Notice: Seventh Circuit Rule 53(b)(2) States Unpublished Orders Shall Not Be Cited or Used As Precedent Except to Support a Claim of Res Judicata, Collateral Estoppel or Law of the Case in Any Federal Court Within the Circuit.jodene R. Gibson, Plaintiff-appellant, v. Campbell's Fresh, Inc., a Virginia Corporation, Defendant-appellee, 151 F.3d 1032 (7th Cir. 1998)Annotate this Case
Appeal from the United States District Court for the Northern District of Indiana, Fort Wayne Division. No. 95 C 340. Roger B. Cosby, Magistrate Judge.
Before Hon. RICHARD A. POSNER, Chief Judge, Hon. WILLIAM J. BAUER and Hon. DANIEL A. MANION, Circuit Judges.
Appellant Jodene Gibson brought a complaint against Campbell's Fresh, Inc. ("Campbell's"), alleging that the company, by subjecting her to a hostile work environment, had retaliated against her for the reporting of an incident of sexual harassment of which Jodene was the victim. Such retaliation would violate Title VII of the Civil Rights Act of 1964, as amended in 1991. See 42 U.S.C. § 2000e et seq. The district court ruled that Gibson had failed to establish a causal connection between the harassment incident and the alleged retaliatory conduct, and granted summary judgment for Campbell's. Gibson appeals, reiterating her retaliation claim and also asserting a variety of additional claims, notably that Campbell's discriminated against her in violation of the Americans with Disabilities Act (ADA), falsely imprisoned her, and intentionally inflicted emotional distress upon her. Issues not raised before the district court are waived on appeal. Momient-El v. DeTella, 118 F.3d 535, 540 (7th Cir. 1997). Gibson argues that she was unable to assert her additional claims in the district court due to ineffective assistance of counsel. It is well-settled, however, that ineffective assistance of counsel cannot be grounds for reversal in a civil case. See United States v. 7108 West Grand Avenue, Chicago, Illinois, 15 F.3d 632, 635 (7th Cir. 1994); Barkauskas v. Lane, 946 F.2d 1292, 1294 (7th Cir. 1991). We therefore will not address Gibson's claims of injury other than retaliation. With respect to Gibson's retaliation claim, the district court pointed out that a lengthy period of time (ranging between four and 21 months) separated the harassment incident from the alleged retaliatory actions. We have recently re-emphasized the difficulty of discerning a causal link between protected conduct and alleged retaliatory actions in the absence of a "telling temporal sequence" or other compelling evidence. Sweeney v. West, slip op. No. 97-2495 at 11 (7th Cir. 1998). For this reason, as well as for the others stated in the opinion of the district court dated January 17, 1997, we AFFIRM the judgment of the district court.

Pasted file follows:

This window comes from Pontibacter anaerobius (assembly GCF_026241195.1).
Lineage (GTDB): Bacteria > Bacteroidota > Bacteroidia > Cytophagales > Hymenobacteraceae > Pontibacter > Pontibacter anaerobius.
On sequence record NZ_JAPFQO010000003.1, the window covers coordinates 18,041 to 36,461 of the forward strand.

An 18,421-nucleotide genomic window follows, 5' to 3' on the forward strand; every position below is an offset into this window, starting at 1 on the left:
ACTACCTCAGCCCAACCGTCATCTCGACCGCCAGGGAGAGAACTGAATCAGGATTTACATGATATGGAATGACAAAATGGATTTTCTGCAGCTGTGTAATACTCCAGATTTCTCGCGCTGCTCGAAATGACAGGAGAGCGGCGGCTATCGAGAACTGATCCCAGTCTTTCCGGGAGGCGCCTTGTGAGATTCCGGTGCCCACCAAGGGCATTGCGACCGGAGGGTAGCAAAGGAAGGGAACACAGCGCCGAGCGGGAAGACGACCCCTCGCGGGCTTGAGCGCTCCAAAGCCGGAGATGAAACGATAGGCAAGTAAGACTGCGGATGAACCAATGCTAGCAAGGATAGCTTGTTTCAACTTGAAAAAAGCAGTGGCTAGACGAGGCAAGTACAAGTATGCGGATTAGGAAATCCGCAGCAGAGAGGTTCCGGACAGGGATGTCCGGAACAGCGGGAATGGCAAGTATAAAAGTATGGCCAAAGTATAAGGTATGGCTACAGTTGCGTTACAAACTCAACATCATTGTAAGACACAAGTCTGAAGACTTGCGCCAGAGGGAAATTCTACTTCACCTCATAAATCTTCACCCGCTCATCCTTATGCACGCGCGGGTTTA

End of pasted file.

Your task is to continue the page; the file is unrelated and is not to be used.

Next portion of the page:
After an examination of the briefs and record, we have concluded that oral argument is unnecessary, and the appeal is submitted on the briefs and record. See Fed. R. App. P. 34(a); Cir. R. 34(f)